These potential solutions highlight the underlying trust issue: the owner of a Telepresence robot must, implicitly, trust at least one party (the hardware manufacturer of the robot). The only way to avoid this would be to release publicly the hardware specifications, allowing the users to verify for themselves. Still, there is no guarantee that the robot does in fact implement those specs.

8. Conclusions and Future Works

Further work is required to establish the viability of the better application of social robots in everyday life. Despite these promising results, questions remain, and a variety of different scenarios can be tested in order to generate a database for these types of situations. This does not just imply the use of a robot companion efficiently in a office space, but also many other scenarios to be evaluated. The results of this study support the iterative evaluation methods from UX and HCI studies, and they showed an increased benefit and potential application for further investigations. Overall, the results depict that a social robot, even in situations where the robot is not directly performing a specific task, can adopt a behaviour that has a significant impact on the overall enhancement of the user experience of the robot.

Author Contributions

This project was carried out by S.K. as primary investigator, who designed the field study. C.G. advised and revised the whole phases of the project.

Funding

This work was supported by a fellowship from TIM (Telecom Italia Mobile).

Conflicts of Interest

The authors declare no conflict of interest.

Abbreviations

The following abbreviations are used in this manuscript:
HCIHuman–Computer Interaction
HRIHuman–Robot Interaction
UXUser Experience
WoZWizard of Oz

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Figure 1. Example of the customer experience in the building, recreated after the findings of the workshop performed with the employees in the company’s building and the robot’s developers.
Figure 1. Example of the customer experience in the building, recreated after the findings of the workshop performed with the employees in the company’s building and the robot’s developers.
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Figure 2. The user experience storyboard involving the Visitor and Receiver characters.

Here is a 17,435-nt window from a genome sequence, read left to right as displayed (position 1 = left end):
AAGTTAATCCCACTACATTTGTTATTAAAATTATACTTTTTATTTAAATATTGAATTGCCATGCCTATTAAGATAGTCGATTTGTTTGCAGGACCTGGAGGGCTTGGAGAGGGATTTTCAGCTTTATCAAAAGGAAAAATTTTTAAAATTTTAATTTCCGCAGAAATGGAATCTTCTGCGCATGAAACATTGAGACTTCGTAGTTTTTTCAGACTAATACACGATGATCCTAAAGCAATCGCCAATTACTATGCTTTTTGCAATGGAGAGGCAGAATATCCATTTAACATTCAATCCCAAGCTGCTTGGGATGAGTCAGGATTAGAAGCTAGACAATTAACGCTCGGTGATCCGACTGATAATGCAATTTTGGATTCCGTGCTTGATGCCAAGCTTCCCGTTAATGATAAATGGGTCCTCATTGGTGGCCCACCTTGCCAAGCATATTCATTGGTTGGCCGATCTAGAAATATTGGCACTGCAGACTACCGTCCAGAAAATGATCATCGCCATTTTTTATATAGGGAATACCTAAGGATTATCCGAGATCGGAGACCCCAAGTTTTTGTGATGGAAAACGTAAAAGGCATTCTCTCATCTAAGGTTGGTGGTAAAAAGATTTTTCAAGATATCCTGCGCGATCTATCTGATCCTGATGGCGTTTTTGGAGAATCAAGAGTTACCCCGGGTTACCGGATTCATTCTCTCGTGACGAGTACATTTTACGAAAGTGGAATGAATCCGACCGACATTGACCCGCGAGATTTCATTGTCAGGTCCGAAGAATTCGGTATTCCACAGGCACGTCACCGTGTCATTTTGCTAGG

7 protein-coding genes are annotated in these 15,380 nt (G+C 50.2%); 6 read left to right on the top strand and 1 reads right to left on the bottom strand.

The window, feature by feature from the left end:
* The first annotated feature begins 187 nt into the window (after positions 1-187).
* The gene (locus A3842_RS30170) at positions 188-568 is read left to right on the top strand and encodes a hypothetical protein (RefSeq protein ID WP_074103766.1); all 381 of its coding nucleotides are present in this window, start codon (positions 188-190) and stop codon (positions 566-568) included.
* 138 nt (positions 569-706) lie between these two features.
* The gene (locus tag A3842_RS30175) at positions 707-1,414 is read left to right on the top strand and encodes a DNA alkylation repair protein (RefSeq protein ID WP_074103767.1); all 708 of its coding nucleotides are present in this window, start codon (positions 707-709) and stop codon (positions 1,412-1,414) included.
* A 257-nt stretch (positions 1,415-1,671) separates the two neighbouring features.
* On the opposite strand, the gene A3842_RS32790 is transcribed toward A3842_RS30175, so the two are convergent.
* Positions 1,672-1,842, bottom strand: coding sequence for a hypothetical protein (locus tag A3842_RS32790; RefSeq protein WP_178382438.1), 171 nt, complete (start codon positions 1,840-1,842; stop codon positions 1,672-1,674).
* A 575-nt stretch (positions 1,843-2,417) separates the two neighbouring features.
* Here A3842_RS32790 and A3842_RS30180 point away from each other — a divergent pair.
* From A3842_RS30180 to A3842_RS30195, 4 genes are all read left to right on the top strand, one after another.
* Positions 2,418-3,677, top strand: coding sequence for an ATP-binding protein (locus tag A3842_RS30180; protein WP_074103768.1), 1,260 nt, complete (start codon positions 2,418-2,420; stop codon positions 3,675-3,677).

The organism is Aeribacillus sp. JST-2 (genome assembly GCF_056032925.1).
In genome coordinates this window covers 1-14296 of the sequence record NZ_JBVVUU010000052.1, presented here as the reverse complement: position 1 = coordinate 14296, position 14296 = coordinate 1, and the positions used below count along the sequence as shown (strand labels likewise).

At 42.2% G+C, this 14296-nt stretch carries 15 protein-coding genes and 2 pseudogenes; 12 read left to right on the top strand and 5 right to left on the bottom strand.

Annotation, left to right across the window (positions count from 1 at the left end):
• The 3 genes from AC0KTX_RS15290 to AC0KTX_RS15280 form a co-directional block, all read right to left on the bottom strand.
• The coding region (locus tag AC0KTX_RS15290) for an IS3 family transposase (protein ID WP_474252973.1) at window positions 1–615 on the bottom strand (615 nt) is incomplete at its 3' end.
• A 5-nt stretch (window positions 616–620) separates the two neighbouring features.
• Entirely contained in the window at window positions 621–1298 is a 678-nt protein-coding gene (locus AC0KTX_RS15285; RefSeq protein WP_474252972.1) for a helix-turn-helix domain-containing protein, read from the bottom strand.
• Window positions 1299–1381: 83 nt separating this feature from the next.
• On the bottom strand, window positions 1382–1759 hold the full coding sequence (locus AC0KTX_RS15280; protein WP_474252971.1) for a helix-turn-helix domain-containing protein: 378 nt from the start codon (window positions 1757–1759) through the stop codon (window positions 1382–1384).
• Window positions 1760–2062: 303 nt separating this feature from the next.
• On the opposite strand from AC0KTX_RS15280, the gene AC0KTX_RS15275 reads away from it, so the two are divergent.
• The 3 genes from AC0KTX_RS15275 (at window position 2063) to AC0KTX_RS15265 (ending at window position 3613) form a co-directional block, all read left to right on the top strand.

Figure 2. The user experience storyboard involving the Visitor and Receiver characters.
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Figure 3. The Robot courier service text storyboard created to define the path it has to follow.
Figure 3. The Robot courier service text storyboard created to define the path it has to follow.
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Figure 4. The general appearance of the robot is designed to be integrated into the building’s lobby, and resemble part of the architecture. The colours chosen are the official ones used from the company’s brand. The robot has been designed to support ergonomic aspects that take into account accessibility and affordance.
Figure 4. The general appearance of the robot is designed to be integrated into the building’s lobby, and resemble part of the architecture. The colours chosen are the official ones used from the company’s brand. The robot has been designed to support ergonomic aspects that take into account accessibility and affordance.
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Figure 5. In the screen grid, the elements correspond to: 1—the header, which host the logo and the company layout, 2—the maximum area dedicated to the button, 3—brief text to explain the button function if needed, and 4—the direction of lightening that provides an easier way to understand the robot’s path. On the right side of the picture, we can see some icons created for the graphic layout.